Thursday, December 15, 2016

Ducey's choice revisited: 1-2-3, there's no more money for thee

David Safier at TucsonWeekly/The Range exposes the mendacity in politician’s treatment of public education: Ducey ‘Next Step’ Watch: Day 207. Lies My Governor Told Me. Or, Hey Doug, Man Up & Pay Up! Here’s a sample.

Governor Ducey tells deadbeat dads to “Man Up & Pay Up” in his 2016: Year in Review. But when it comes to talking about education funding, Ducey isn’t man enough to tell the truth, and he sure as hell isn’t planning to pay up the money our children need to pull them out of the per-student-funding cellar.

Where to begin? How about the beginning section of the flashy online 2016: Year in Review titled Educational Excellence, which says Prop 123 “is adding $3.5 billion to our K–12 education system over the next 10 years.” Prop 123 gives back a portion of what the deadbeat dads and moms on the Republican side of the aisle at the Arizona legislature stole from the state’s school children in 2009. Yes, stole. Lest we forget, the lege illegally violated the 2000 voter mandate in Prop 301 to use a new sales tax increase to increase K–12 spending. When you renege on child support mandated by law, then pay some of it back, you don’t get to pat yourself on the back for your generosity.

Right under the Prop 123 lie, Ducey says the 2017 budget “injected an additional $142 million into K–12 education and an additional $38 million into universities.” Nope. Most of the K–12 money was to cover inflation and increased enrollment—that’s stay-even money—and to delay planned funding cuts to schools—that’s we’ll-get-you-next-year money. The $38 million for universities includes $8 million to cover increased student population, $5 million to pay for the “economic freedom schools” which were previously funded by the Koch brothers, and $19 million total in one-time money to our three universities. With the amount slashed from university budgets over the past few years, that $19 million is small change and small comfort.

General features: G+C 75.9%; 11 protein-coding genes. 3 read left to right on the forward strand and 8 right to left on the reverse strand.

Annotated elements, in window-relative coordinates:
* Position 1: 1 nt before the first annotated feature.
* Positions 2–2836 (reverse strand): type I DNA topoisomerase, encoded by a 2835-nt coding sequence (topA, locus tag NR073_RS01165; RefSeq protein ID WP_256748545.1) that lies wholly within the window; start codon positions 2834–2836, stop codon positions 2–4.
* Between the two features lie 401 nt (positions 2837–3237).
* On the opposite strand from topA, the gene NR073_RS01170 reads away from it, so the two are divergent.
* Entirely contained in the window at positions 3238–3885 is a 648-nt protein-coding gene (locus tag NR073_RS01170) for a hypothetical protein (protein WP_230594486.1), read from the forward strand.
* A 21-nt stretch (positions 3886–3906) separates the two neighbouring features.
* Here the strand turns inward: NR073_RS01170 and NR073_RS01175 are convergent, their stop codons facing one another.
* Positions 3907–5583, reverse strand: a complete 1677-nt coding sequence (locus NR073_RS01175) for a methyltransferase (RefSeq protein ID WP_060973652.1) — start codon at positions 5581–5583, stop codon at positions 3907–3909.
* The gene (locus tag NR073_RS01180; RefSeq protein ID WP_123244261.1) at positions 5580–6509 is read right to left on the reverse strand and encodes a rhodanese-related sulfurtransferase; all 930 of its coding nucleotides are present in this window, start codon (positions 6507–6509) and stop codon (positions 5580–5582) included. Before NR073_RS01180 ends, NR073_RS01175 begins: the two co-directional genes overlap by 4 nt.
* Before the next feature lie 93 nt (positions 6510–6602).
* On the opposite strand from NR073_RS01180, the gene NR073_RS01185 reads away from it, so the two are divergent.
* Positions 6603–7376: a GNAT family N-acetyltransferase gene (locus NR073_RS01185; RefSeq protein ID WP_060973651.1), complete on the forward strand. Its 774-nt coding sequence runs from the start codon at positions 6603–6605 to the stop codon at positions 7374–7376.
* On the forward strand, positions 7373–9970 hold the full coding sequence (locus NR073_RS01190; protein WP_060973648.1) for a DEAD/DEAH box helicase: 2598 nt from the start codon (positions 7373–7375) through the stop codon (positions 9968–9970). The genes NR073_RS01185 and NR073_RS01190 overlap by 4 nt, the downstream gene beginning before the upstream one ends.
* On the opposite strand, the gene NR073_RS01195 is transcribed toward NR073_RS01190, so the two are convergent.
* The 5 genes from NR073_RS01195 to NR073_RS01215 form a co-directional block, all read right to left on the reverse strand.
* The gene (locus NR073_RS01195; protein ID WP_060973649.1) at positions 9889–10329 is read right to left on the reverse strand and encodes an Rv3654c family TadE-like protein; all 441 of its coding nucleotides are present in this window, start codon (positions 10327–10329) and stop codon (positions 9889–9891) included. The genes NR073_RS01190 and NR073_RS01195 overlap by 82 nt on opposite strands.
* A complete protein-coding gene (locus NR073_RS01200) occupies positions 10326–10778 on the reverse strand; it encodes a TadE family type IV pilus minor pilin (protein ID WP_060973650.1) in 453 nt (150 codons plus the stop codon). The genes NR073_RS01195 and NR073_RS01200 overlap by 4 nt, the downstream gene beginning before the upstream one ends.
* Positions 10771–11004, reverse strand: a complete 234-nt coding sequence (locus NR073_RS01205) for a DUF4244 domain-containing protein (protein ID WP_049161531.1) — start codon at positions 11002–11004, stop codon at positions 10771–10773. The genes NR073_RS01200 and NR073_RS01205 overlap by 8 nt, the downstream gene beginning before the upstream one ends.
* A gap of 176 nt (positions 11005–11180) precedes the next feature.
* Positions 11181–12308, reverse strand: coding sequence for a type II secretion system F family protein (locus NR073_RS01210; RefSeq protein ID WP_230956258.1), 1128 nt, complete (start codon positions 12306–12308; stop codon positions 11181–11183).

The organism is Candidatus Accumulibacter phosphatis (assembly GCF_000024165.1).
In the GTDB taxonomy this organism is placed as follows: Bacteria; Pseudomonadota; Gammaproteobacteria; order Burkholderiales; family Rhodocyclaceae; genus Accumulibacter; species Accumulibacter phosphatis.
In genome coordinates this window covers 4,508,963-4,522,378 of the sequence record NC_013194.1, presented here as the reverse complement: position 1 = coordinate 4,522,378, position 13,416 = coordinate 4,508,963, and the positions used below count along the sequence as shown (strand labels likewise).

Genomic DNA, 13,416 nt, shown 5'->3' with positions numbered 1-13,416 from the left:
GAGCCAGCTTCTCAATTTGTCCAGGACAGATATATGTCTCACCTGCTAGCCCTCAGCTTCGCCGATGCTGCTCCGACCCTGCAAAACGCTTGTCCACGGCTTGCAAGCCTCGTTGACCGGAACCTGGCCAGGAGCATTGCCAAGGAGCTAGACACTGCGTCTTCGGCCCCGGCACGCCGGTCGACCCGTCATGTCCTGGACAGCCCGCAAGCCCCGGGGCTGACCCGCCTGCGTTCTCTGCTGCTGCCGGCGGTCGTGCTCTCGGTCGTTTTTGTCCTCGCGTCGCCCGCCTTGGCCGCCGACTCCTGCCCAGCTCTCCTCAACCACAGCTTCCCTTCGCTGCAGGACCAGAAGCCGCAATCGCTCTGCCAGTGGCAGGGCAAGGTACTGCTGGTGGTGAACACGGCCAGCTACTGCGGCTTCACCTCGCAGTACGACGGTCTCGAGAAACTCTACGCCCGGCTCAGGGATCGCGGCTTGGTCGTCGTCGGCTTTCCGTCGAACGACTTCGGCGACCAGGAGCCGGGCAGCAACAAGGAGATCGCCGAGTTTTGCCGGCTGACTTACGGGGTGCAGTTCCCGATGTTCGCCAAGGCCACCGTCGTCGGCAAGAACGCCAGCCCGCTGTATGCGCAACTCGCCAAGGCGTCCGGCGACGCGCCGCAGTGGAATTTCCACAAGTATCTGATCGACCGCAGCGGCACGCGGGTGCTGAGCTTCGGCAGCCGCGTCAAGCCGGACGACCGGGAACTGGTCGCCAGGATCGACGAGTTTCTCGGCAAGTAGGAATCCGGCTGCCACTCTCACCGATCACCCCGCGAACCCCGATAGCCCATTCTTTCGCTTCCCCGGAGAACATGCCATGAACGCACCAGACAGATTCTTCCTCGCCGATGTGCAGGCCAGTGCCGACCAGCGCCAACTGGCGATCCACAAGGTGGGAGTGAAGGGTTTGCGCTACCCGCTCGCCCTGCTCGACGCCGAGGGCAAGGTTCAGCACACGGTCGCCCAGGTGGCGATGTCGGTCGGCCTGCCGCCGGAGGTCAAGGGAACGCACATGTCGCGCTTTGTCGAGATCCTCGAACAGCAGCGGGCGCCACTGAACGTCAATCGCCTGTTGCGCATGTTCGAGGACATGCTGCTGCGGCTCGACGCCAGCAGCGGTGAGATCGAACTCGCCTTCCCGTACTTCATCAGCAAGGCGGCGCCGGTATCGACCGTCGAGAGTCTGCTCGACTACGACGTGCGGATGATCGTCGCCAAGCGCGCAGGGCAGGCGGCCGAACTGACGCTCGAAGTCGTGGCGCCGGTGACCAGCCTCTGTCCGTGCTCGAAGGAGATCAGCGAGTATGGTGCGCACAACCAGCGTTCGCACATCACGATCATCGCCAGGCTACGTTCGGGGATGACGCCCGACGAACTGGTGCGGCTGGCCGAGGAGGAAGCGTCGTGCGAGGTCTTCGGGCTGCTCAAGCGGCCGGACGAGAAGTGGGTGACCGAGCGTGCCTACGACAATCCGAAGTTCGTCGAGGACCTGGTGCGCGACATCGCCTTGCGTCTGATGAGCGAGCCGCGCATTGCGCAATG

Directly below that comes the next deception: “The governor’s Classrooms First Initiative is making sure new money for our schools remains a top priority for Arizona.” Nope. The Classrooms First initiative isn’t about new money. It’s about redistributing the insufficient funding that’s already there, most likely giving more of it to charter schools and to schools filled with children from affluent homes.

The last sentence in that part of the document says, “Arizona is committed to providing every student with a world-class education.” Whoever wrote that should be grateful there’s not an Education God sitting in a classroom in the sky. If there were, a lightning bolt, or maybe a giant wooden paddle with the words “Board of Education” written on it would have come crashing down on the lying wordsmith’s head.

Check out Safier’s post for more.

This morning in the Daily Star (Arizona task force urges more money for schools and teachers), Republican Rep. Heather Carter claims to have a grand plan for education in Arizona. But she acknowledges that a big tax hike will be necessary. What’s the likelihood of that? But the Education God might smile kindly on her effort.

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